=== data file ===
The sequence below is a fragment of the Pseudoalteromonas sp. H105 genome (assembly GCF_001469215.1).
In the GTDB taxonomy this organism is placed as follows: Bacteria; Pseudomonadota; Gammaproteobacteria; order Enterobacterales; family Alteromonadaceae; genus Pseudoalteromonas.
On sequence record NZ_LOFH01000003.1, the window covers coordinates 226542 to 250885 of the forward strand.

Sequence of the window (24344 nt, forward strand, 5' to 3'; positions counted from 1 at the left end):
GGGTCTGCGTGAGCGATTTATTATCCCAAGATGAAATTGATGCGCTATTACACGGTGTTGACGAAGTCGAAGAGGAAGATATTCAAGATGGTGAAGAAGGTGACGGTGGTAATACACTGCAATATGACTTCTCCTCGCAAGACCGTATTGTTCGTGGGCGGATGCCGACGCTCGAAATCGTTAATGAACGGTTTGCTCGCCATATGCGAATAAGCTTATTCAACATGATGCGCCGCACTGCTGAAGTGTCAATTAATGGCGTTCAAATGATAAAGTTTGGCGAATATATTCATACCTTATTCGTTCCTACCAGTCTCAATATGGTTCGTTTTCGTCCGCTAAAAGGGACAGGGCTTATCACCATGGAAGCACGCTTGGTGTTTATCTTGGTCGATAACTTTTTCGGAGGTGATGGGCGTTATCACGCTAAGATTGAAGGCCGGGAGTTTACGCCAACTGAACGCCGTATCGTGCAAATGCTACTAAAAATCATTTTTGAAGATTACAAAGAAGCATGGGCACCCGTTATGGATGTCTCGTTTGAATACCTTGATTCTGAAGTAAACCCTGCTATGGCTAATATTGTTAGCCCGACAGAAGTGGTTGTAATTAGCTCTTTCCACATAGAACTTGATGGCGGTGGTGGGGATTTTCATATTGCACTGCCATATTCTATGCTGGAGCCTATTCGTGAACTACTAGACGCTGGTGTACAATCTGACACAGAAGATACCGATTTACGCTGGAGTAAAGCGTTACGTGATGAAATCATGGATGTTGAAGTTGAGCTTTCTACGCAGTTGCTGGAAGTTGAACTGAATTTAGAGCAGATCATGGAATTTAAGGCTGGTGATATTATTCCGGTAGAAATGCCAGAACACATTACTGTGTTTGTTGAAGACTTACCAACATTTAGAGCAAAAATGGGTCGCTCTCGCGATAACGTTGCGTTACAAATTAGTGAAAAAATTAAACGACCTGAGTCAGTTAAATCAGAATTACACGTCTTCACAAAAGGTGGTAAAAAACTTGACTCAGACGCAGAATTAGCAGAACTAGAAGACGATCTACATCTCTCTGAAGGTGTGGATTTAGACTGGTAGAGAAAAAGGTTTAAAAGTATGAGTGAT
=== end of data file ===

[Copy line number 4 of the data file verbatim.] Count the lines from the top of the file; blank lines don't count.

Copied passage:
Sequence of the window (24344 nt, forward strand, 5' to 3'; positions counted from 1 at the left end):